Cartography Club: Sam Pepple. OpenBag

Sam Pepple worked for the last three years at National Geographic. Starting in NG Maps as an intern, Sam was soon hired to design and produce maps and graphics for the Thematic Section of the 9th Ed. Atlas of the World. After the atlas, he was hired by National Geographic magazine to make maps and graphics for the monthly periodical. In January 2011 he left NGM to pursue a freelance career, and consequently created Sample Cartography.

Map spread designed, conceived and produced by Sam Pepple for the National Geographic 9th Ed. Atlas of the World. click to enlarge

“I am very interested in telling stories through maps; taking the much-labored-over, albeit often stale, graphic language of cartography and expanding the forms and most importantly the themes. My highest priority is to expose the veil of objectivity from maps, relinquishing the mapmaker and map user from having to pretend that they are dealing with truth. Similar to what Denis Wood said in the Power of Maps, a map is much less a picture than a sentence, a construction built by a person employing a variety of modifiers, adjectives and verbs to tell a story; all maps are an abstract textile sewn and weaved with the mapmaker’s experiences, priorities, and style: Let’s accept cartographer as author.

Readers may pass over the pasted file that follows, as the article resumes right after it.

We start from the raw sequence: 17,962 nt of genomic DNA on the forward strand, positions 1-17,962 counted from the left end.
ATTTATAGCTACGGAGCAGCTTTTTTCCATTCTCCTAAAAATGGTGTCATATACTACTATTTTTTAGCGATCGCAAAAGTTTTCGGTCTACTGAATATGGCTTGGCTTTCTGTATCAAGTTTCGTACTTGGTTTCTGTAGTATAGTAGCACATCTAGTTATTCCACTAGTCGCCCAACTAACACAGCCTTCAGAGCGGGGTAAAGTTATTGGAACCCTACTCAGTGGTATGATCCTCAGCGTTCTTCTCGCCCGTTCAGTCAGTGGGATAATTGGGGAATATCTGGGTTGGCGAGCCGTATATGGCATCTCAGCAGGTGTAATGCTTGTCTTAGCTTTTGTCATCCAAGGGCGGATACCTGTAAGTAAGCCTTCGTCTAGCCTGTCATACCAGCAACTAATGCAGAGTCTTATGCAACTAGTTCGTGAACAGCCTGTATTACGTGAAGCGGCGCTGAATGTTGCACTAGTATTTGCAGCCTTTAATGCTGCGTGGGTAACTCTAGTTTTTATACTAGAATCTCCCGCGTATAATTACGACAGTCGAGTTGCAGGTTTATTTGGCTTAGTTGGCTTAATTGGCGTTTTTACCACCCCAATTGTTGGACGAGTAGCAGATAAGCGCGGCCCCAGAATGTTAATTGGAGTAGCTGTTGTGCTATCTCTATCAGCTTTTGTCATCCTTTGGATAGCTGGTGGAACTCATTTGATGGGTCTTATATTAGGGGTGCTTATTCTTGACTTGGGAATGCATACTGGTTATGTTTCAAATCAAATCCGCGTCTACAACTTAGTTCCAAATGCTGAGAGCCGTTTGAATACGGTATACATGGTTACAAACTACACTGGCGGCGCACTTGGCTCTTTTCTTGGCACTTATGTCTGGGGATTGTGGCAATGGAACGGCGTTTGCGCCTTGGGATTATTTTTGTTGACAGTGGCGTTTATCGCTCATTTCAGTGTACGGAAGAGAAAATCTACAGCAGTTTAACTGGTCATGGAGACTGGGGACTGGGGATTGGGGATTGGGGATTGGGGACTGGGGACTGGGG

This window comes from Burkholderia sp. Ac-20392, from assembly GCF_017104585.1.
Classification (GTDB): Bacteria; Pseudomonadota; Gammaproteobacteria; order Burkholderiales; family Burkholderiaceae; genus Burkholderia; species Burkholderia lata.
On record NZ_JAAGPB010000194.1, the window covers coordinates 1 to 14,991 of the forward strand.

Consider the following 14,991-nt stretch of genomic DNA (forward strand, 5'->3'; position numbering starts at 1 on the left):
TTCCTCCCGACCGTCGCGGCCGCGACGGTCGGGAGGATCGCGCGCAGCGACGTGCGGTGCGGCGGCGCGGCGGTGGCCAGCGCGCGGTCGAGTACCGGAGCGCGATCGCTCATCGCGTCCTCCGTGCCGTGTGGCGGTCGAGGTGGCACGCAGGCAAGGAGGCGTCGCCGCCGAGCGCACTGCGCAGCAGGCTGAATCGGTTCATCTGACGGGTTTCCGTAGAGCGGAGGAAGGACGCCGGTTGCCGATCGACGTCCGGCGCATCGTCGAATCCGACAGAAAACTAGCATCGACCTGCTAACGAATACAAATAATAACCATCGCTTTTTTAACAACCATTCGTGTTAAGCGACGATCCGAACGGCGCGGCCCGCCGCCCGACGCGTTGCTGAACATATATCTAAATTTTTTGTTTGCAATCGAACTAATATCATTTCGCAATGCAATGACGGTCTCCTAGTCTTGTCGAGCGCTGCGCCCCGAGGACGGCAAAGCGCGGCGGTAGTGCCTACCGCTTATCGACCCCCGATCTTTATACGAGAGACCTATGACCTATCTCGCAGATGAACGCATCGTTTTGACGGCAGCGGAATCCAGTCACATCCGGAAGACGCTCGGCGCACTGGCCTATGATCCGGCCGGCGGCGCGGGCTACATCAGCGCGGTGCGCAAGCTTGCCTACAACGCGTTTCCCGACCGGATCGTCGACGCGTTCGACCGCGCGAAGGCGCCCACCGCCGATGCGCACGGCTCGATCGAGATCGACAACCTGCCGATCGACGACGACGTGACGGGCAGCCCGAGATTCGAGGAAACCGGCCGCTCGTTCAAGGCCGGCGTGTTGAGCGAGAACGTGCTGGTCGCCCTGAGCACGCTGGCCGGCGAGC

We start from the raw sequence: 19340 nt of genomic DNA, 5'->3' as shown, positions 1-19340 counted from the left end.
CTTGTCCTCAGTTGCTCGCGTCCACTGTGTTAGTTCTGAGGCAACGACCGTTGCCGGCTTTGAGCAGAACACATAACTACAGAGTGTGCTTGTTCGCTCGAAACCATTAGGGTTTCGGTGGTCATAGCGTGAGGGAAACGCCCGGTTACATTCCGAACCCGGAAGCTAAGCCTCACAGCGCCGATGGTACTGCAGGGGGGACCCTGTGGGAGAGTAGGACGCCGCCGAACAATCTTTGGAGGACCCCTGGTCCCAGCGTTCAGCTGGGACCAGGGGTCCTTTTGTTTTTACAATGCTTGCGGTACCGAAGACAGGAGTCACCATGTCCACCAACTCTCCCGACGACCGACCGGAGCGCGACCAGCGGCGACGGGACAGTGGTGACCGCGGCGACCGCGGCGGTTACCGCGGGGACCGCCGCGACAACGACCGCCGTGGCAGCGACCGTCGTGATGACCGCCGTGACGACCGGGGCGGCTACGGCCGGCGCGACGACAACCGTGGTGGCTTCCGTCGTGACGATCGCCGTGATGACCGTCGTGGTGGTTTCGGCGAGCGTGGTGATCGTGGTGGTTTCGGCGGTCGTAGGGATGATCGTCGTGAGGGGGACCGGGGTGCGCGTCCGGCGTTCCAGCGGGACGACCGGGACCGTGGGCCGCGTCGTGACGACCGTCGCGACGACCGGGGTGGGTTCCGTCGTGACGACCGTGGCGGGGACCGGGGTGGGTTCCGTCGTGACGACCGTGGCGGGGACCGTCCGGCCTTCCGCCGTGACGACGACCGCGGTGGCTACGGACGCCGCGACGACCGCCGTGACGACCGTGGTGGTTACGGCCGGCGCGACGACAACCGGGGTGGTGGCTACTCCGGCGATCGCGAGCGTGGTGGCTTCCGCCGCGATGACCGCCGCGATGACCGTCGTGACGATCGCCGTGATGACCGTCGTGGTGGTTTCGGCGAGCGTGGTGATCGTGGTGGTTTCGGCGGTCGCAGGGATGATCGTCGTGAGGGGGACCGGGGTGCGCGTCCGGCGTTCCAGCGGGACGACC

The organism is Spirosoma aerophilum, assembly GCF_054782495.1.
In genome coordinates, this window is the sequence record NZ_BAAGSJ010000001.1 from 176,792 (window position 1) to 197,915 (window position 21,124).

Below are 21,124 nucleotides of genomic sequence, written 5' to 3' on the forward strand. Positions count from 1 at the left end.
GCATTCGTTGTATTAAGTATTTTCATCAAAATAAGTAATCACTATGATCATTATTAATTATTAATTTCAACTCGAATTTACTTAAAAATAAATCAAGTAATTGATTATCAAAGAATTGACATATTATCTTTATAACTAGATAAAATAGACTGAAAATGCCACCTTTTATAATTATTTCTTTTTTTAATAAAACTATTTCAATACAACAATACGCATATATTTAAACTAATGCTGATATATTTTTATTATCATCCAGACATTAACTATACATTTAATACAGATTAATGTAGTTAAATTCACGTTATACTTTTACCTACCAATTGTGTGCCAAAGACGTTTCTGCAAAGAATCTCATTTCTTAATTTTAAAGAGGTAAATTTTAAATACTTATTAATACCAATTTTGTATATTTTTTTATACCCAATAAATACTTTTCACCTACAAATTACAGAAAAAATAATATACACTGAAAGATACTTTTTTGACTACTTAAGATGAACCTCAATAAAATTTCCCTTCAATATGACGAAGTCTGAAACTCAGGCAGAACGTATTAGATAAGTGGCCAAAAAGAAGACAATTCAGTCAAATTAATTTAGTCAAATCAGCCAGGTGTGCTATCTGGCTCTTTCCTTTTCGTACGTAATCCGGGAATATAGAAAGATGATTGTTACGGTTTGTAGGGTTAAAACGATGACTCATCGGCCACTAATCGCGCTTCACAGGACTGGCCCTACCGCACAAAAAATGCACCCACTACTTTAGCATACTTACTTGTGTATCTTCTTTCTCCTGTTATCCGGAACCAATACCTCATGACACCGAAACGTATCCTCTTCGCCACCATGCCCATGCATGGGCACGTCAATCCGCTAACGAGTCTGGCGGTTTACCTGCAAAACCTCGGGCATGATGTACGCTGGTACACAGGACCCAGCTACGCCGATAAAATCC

This past summer I began creating a Narrative Atlas of Rock Creek Park with Willie Shubert. Over 1700 acres and 120 years old, Rock Creek Park is one of Washington DC’s most cherished attributes. A lush ravine sitting some 100 feet beneath the city proper, the physical characteristics make the park ripe for cartographic interpretation; countless artists, photographers, historians, and cartographers have documented the place. Even with the overall glut and diversity of representations of RCP, there are so many details that have yet to be mapped. The atlas encompasses many things from a public art project to printed book, to a digital, dynamic, data-base built with open-source geospatial data and mapping API.

Sam's students gathered for the first time introducing themselves through a mental map of their day; Sam is hanging the maps in a "map gallery'" in a station mezzanine of the DC Metro

It is my hope that through projects like the Atlas of Rock Creek Park to inspire whole communities of (non-professional) cartographers to participate in telling their unique narratives, histories, and cartographies through maps.

My lecture at OpenPlans focused my history from Ohio University geography student to print mapmaker at National Geographic to interactive map designer in a programmatic way with Open Street Map data for OpenGeo; the majority of the talk focused on the aforementioned Rock Creek Park Atlas.”